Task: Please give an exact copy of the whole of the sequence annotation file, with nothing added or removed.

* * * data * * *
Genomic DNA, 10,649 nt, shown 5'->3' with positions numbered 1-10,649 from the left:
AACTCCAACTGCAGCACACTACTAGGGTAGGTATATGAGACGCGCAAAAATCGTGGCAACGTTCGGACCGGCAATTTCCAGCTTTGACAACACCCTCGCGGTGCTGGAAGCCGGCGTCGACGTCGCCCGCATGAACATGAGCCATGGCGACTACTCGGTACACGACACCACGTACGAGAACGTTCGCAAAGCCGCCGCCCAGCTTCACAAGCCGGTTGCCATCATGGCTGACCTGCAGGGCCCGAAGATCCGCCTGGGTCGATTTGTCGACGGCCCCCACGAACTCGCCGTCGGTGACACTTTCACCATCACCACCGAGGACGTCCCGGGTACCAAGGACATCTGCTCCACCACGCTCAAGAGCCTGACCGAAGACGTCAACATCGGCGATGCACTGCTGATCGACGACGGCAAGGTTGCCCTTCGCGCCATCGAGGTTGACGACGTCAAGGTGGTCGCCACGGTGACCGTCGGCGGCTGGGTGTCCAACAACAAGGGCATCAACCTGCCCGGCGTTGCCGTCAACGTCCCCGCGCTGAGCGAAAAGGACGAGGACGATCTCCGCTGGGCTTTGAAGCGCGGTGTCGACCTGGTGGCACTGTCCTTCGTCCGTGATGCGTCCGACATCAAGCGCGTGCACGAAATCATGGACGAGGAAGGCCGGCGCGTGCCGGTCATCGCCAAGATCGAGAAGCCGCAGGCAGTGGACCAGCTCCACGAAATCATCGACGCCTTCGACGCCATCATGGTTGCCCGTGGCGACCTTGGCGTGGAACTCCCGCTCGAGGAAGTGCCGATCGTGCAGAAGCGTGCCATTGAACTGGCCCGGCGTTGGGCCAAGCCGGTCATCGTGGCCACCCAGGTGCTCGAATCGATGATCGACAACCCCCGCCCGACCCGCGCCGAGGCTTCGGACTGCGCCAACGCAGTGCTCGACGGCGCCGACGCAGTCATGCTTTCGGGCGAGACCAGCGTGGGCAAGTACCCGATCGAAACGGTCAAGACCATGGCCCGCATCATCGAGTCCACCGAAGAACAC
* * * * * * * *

Genomic DNA, 10,649 nt, shown 5'->3' with positions numbered 1-10,649 from the left:
AACTCCAACTGCAGCACACTACTAGGGTAGGTATATGAGACGCGCAAAAATCGTGGCAACGTTCGGACCGGCAATTTCCAGCTTTGACAACACCCTCGCGGTGCTGGAAGCCGGCGTCGACGTCGCCCGCATGAACATGAGCCATGGCGACTACTCGGTACACGACACCACGTACGAGAACGTTCGCAAAGCCGCCGCCCAGCTTCACAAGCCGGTTGCCATCATGGCTGACCTGCAGGGCCCGAAGATCCGCCTGGGTCGATTTGTCGACGGCCCCCACGAACTCGCCGTCGGTGACACTTTCACCATCACCACCGAGGACGTCCCGGGTACCAAGGACATCTGCTCCACCACGCTCAAGAGCCTGACCGAAGACGTCAACATCGGCGATGCACTGCTGATCGACGACGGCAAGGTTGCCCTTCGCGCCATCGAGGTTGACGACGTCAAGGTGGTCGCCACGGTGACCGTCGGCGGCTGGGTGTCCAACAACAAGGGCATCAACCTGCCCGGCGTTGCCGTCAACGTCCCCGCGCTGAGCGAAAAGGACGAGGACGATCTCCGCTGGGCTTTGAAGCGCGGTGTCGACCTGGTGGCACTGTCCTTCGTCCGTGATGCGTCCGACATCAAGCGCGTGCACGAAATCATGGACGAGGAAGGCCGGCGCGTGCCGGTCATCGCCAAGATCGAGAAGCCGCAGGCAGTGGACCAGCTCCACGAAATCATCGACGCCTTCGACGCCATCATGGTTGCCCGTGGCGACCTTGGCGTGGAACTCCCGCTCGAGGAAGTGCCGATCGTGCAGAAGCGTGCCATTGAACTGGCCCGGCGTTGGGCCAAGCCGGTCATCGTGGCCACCCAGGTGCTCGAATCGATGATCGACAACCCCCGCCCGACCCGCGCCGAGGCTTCGGACTGCGCCAACGCAGTGCTCGACGGCGCCGACGCAGTCATGCTTTCGGGCGAGACCAGCGTGGGCAAGTACCCGATCGAAACGGTCAAGACCATGGCCCGCATCATCGAGTCCACCGAAGAACAC